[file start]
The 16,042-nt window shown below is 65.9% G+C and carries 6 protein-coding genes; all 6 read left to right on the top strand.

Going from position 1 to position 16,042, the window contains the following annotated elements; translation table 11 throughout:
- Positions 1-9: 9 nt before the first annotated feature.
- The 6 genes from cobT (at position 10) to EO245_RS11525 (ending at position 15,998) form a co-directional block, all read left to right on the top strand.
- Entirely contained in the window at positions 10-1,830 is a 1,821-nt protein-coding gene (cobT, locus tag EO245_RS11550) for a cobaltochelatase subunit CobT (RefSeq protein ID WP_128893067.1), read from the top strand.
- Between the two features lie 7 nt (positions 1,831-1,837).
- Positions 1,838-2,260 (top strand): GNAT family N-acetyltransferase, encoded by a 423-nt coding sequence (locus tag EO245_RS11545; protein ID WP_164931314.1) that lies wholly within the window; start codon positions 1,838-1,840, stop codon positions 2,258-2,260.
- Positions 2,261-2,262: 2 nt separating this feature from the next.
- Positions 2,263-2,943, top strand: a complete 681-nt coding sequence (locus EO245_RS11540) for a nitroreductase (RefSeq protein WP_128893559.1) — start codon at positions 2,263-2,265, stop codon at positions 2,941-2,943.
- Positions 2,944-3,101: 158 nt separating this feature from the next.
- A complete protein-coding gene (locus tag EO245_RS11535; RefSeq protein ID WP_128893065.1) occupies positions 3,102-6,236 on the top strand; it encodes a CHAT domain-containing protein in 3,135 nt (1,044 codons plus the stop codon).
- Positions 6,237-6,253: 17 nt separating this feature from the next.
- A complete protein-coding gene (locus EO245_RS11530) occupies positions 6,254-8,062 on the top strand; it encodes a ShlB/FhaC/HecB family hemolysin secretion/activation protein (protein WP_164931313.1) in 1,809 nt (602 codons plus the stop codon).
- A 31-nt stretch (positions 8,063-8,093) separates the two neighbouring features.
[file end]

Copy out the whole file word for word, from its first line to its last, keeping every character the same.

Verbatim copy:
The 16,042-nt window shown below is 65.9% G+C and carries 6 protein-coding genes; all 6 read left to right on the top strand.

Going from position 1 to position 16,042, the window contains the following annotated elements; translation table 11 throughout:
- Positions 1-9: 9 nt before the first annotated feature.
- The 6 genes from cobT (at position 10) to EO245_RS11525 (ending at position 15,998) form a co-directional block, all read left to right on the top strand.
- Entirely contained in the window at positions 10-1,830 is a 1,821-nt protein-coding gene (cobT, locus tag EO245_RS11550) for a cobaltochelatase subunit CobT (RefSeq protein ID WP_128893067.1), read from the top strand.
- Between the two features lie 7 nt (positions 1,831-1,837).
- Positions 1,838-2,260 (top strand): GNAT family N-acetyltransferase, encoded by a 423-nt coding sequence (locus tag EO245_RS11545; protein ID WP_164931314.1) that lies wholly within the window; start codon positions 1,838-1,840, stop codon positions 2,258-2,260.
- Positions 2,261-2,262: 2 nt separating this feature from the next.
- Positions 2,263-2,943, top strand: a complete 681-nt coding sequence (locus EO245_RS11540) for a nitroreductase (RefSeq protein WP_128893559.1) — start codon at positions 2,263-2,265, stop codon at positions 2,941-2,943.
- Positions 2,944-3,101: 158 nt separating this feature from the next.
- A complete protein-coding gene (locus tag EO245_RS11535; RefSeq protein ID WP_128893065.1) occupies positions 3,102-6,236 on the top strand; it encodes a CHAT domain-containing protein in 3,135 nt (1,044 codons plus the stop codon).
- Positions 6,237-6,253: 17 nt separating this feature from the next.
- A complete protein-coding gene (locus EO245_RS11530) occupies positions 6,254-8,062 on the top strand; it encodes a ShlB/FhaC/HecB family hemolysin secretion/activation protein (protein WP_164931313.1) in 1,809 nt (602 codons plus the stop codon).
- A 31-nt stretch (positions 8,063-8,093) separates the two neighbouring features.